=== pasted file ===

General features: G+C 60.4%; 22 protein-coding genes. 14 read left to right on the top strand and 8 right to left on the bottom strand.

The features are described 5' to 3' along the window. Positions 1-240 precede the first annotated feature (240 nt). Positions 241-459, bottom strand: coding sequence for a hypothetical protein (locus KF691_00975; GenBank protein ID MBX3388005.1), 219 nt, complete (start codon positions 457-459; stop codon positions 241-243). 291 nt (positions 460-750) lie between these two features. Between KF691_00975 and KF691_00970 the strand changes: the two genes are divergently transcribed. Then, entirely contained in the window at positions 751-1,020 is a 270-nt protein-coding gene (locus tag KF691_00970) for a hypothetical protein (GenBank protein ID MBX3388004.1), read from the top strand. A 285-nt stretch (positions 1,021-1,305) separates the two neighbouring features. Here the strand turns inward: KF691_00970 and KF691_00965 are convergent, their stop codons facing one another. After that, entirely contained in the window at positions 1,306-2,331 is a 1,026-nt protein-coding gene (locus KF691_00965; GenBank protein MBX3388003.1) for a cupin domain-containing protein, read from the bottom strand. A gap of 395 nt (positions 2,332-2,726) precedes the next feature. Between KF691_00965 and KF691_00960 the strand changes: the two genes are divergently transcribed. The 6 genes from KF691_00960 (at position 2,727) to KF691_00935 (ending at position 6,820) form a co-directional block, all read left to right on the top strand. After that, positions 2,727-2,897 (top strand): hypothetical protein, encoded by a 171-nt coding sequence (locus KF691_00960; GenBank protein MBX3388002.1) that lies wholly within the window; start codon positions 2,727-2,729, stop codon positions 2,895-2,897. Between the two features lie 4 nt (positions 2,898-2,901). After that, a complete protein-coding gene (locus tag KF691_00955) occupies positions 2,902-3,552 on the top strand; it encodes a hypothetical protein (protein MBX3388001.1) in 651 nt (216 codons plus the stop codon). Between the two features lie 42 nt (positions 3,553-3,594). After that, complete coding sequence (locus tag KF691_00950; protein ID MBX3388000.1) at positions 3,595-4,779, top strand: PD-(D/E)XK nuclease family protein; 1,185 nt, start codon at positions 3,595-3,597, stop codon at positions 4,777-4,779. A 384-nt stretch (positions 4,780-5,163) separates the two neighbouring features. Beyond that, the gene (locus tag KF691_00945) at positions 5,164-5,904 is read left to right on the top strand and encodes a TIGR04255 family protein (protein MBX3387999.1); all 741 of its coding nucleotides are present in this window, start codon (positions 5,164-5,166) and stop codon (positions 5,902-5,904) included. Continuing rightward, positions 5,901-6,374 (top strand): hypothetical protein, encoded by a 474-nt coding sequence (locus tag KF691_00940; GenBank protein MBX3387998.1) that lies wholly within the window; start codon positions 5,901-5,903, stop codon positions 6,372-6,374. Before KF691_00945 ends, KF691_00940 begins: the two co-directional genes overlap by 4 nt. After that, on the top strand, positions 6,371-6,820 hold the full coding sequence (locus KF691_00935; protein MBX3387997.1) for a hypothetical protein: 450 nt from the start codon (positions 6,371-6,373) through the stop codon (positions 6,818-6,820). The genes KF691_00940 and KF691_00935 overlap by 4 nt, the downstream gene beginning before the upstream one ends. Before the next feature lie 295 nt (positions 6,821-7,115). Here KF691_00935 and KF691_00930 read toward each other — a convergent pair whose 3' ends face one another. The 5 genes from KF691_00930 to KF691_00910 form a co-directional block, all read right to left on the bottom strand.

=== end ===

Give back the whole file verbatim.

General features: G+C 60.4%; 22 protein-coding genes. 14 read left to right on the top strand and 8 right to left on the bottom strand.

The features are described 5' to 3' along the window. Positions 1-240 precede the first annotated feature (240 nt). Positions 241-459, bottom strand: coding sequence for a hypothetical protein (locus KF691_00975; GenBank protein ID MBX3388005.1), 219 nt, complete (start codon positions 457-459; stop codon positions 241-243). 291 nt (positions 460-750) lie between these two features. Between KF691_00975 and KF691_00970 the strand changes: the two genes are divergently transcribed. Then, entirely contained in the window at positions 751-1,020 is a 270-nt protein-coding gene (locus tag KF691_00970) for a hypothetical protein (GenBank protein ID MBX3388004.1), read from the top strand. A 285-nt stretch (positions 1,021-1,305) separates the two neighbouring features. Here the strand turns inward: KF691_00970 and KF691_00965 are convergent, their stop codons facing one another. After that, entirely contained in the window at positions 1,306-2,331 is a 1,026-nt protein-coding gene (locus KF691_00965; GenBank protein MBX3388003.1) for a cupin domain-containing protein, read from the bottom strand. A gap of 395 nt (positions 2,332-2,726) precedes the next feature. Between KF691_00965 and KF691_00960 the strand changes: the two genes are divergently transcribed. The 6 genes from KF691_00960 (at position 2,727) to KF691_00935 (ending at position 6,820) form a co-directional block, all read left to right on the top strand. After that, positions 2,727-2,897 (top strand): hypothetical protein, encoded by a 171-nt coding sequence (locus KF691_00960; GenBank protein MBX3388002.1) that lies wholly within the window; start codon positions 2,727-2,729, stop codon positions 2,895-2,897. Between the two features lie 4 nt (positions 2,898-2,901). After that, a complete protein-coding gene (locus tag KF691_00955) occupies positions 2,902-3,552 on the top strand; it encodes a hypothetical protein (protein MBX3388001.1) in 651 nt (216 codons plus the stop codon). Between the two features lie 42 nt (positions 3,553-3,594). After that, complete coding sequence (locus tag KF691_00950; protein ID MBX3388000.1) at positions 3,595-4,779, top strand: PD-(D/E)XK nuclease family protein; 1,185 nt, start codon at positions 3,595-3,597, stop codon at positions 4,777-4,779. A 384-nt stretch (positions 4,780-5,163) separates the two neighbouring features. Beyond that, the gene (locus tag KF691_00945) at positions 5,164-5,904 is read left to right on the top strand and encodes a TIGR04255 family protein (protein MBX3387999.1); all 741 of its coding nucleotides are present in this window, start codon (positions 5,164-5,166) and stop codon (positions 5,902-5,904) included. Continuing rightward, positions 5,901-6,374 (top strand): hypothetical protein, encoded by a 474-nt coding sequence (locus tag KF691_00940; GenBank protein MBX3387998.1) that lies wholly within the window; start codon positions 5,901-5,903, stop codon positions 6,372-6,374. Before KF691_00945 ends, KF691_00940 begins: the two co-directional genes overlap by 4 nt. After that, on the top strand, positions 6,371-6,820 hold the full coding sequence (locus KF691_00935; protein MBX3387997.1) for a hypothetical protein: 450 nt from the start codon (positions 6,371-6,373) through the stop codon (positions 6,818-6,820). The genes KF691_00940 and KF691_00935 overlap by 4 nt, the downstream gene beginning before the upstream one ends. Before the next feature lie 295 nt (positions 6,821-7,115). Here KF691_00935 and KF691_00930 read toward each other — a convergent pair whose 3' ends face one another. The 5 genes from KF691_00930 to KF691_00910 form a co-directional block, all read right to left on the bottom strand.